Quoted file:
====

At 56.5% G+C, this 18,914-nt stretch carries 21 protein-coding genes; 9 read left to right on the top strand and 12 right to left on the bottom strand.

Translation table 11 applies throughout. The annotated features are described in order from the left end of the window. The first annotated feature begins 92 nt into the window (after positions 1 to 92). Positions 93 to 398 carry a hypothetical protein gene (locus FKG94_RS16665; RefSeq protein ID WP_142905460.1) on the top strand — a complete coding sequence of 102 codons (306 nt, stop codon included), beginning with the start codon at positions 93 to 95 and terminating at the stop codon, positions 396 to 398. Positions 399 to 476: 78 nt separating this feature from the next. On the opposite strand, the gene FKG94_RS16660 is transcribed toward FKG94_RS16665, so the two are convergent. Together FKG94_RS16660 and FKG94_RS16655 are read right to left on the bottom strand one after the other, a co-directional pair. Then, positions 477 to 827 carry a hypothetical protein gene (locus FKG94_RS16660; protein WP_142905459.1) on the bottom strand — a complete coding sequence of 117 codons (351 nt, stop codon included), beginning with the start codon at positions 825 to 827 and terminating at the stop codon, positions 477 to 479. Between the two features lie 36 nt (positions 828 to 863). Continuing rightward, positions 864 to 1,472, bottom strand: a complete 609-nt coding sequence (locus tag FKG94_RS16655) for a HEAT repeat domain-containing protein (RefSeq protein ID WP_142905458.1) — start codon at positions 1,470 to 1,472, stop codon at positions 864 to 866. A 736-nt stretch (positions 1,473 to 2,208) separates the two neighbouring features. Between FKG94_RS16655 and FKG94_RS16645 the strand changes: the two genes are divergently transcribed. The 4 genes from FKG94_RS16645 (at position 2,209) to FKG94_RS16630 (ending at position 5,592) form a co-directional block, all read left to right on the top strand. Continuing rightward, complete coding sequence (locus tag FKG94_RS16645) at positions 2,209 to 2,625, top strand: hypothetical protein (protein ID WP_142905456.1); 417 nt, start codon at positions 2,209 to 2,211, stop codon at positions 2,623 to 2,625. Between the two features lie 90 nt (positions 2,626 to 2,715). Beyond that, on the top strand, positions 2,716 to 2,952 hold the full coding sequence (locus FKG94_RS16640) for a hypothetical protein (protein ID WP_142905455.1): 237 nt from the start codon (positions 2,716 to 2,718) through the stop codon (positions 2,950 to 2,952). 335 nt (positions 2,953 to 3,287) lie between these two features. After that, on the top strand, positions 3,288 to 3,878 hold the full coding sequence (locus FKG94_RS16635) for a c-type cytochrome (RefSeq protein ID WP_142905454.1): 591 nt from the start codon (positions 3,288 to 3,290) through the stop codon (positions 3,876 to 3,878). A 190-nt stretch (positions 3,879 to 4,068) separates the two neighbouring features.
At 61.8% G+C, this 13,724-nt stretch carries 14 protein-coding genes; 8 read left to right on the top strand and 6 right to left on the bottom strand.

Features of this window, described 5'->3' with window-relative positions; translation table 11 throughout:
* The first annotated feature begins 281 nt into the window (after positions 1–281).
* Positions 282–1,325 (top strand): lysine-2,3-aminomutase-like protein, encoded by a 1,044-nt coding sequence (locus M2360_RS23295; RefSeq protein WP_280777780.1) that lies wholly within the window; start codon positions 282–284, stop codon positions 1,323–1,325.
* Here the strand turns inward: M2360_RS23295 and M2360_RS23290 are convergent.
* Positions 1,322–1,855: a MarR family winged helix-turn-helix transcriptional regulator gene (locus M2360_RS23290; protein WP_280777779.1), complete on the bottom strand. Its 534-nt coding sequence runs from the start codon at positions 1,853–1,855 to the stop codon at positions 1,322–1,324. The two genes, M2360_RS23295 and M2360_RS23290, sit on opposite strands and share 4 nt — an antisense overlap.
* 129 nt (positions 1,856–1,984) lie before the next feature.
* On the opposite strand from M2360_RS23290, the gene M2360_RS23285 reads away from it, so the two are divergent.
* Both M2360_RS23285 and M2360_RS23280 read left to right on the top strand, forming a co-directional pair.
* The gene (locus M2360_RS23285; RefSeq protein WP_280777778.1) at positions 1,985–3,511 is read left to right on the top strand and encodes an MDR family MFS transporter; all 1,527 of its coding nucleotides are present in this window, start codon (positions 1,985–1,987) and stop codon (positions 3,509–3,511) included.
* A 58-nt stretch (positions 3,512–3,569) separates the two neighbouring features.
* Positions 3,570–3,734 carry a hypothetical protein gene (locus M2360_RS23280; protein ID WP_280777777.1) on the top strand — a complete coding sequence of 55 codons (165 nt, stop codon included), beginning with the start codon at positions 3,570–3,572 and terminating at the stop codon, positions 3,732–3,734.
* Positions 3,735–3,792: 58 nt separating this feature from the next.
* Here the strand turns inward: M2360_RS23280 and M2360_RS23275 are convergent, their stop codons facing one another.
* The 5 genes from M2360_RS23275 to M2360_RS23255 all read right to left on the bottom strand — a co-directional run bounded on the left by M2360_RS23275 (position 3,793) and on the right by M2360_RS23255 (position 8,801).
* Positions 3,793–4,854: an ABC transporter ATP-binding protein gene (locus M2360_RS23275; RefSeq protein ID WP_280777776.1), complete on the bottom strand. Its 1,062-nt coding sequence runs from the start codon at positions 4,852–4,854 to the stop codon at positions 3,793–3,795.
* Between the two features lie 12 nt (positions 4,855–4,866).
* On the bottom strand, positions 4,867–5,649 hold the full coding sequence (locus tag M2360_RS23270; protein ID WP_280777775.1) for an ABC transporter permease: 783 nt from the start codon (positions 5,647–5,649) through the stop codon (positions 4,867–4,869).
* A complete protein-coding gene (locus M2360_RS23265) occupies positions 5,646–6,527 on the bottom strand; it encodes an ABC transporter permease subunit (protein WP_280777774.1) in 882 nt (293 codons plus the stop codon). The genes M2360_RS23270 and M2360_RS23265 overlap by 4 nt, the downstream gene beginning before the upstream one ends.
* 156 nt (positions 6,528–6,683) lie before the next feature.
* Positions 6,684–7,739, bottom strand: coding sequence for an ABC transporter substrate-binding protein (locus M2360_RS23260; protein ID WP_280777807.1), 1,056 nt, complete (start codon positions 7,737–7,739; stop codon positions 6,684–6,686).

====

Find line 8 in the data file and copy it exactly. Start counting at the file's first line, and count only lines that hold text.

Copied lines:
* Positions 1,322–1,855: a MarR family winged helix-turn-helix transcriptional regulator gene (locus M2360_RS23290; protein WP_280777779.1), complete on the bottom strand. Its 534-nt coding sequence runs from the start codon at positions 1,853–1,855 to the stop codon at positions 1,322–1,324. The two genes, M2360_RS23295 and M2360_RS23290, sit on opposite strands and share 4 nt — an antisense overlap.